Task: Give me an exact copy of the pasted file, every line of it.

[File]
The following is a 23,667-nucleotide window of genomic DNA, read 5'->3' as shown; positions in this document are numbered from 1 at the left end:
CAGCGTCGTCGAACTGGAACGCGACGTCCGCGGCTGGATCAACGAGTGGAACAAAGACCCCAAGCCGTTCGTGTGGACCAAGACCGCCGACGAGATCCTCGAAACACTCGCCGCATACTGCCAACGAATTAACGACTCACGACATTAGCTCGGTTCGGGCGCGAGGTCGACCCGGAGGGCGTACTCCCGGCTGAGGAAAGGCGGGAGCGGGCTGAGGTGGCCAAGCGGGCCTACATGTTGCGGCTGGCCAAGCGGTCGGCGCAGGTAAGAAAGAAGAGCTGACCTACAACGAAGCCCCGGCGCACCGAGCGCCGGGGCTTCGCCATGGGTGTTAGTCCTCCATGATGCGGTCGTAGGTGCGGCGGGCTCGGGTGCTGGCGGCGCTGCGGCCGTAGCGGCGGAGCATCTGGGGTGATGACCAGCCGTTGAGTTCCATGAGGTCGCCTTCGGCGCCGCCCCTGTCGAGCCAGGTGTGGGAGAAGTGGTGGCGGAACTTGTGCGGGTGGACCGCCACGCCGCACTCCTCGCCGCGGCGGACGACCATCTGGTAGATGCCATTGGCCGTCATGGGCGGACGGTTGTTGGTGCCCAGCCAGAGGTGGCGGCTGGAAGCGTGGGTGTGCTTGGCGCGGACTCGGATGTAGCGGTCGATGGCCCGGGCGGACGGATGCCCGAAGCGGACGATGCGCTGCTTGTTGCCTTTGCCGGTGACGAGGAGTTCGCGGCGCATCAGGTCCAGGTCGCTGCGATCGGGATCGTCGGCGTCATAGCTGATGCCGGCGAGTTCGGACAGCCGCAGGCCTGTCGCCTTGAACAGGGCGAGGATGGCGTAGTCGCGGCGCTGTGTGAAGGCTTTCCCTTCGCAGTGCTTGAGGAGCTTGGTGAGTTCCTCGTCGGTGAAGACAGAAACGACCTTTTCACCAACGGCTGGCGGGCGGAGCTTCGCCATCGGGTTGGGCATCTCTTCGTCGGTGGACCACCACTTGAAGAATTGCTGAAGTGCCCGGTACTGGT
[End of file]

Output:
The following is a 23,667-nucleotide window of genomic DNA, read 5'->3' as shown; positions in this document are numbered from 1 at the left end:
CAGCGTCGTCGAACTGGAACGCGACGTCCGCGGCTGGATCAACGAGTGGAACAAAGACCCCAAGCCGTTCGTGTGGACCAAGACCGCCGACGAGATCCTCGAAACACTCGCCGCATACTGCCAACGAATTAACGACTCACGACATTAGCTCGGTTCGGGCGCGAGGTCGACCCGGAGGGCGTACTCCCGGCTGAGGAAAGGCGGGAGCGGGCTGAGGTGGCCAAGCGGGCCTACATGTTGCGGCTGGCCAAGCGGTCGGCGCAGGTAAGAAAGAAGAGCTGACCTACAACGAAGCCCCGGCGCACCGAGCGCCGGGGCTTCGCCATGGGTGTTAGTCCTCCATGATGCGGTCGTAGGTGCGGCGGGCTCGGGTGCTGGCGGCGCTGCGGCCGTAGCGGCGGAGCATCTGGGGTGATGACCAGCCGTTGAGTTCCATGAGGTCGCCTTCGGCGCCGCCCCTGTCGAGCCAGGTGTGGGAGAAGTGGTGGCGGAACTTGTGCGGGTGGACCGCCACGCCGCACTCCTCGCCGCGGCGGACGACCATCTGGTAGATGCCATTGGCCGTCATGGGCGGACGGTTGTTGGTGCCCAGCCAGAGGTGGCGGCTGGAAGCGTGGGTGTGCTTGGCGCGGACTCGGATGTAGCGGTCGATGGCCCGGGCGGACGGATGCCCGAAGCGGACGATGCGCTGCTTGTTGCCTTTGCCGGTGACGAGGAGTTCGCGGCGCATCAGGTCCAGGTCGCTGCGATCGGGATCGTCGGCGTCATAGCTGATGCCGGCGAGTTCGGACAGCCGCAGGCCTGTCGCCTTGAACAGGGCGAGGATGGCGTAGTCGCGGCGCTGTGTGAAGGCTTTCCCTTCGCAGTGCTTGAGGAGCTTGGTGAGTTCCTCGTCGGTGAAGACAGAAACGACCTTTTCACCAACGGCTGGCGGGCGGAGCTTCGCCATCGGGTTGGGCATCTCTTCGTCGGTGGACCACCACTTGAAGAATTGCTGAAGTGCCCGGTACTGGT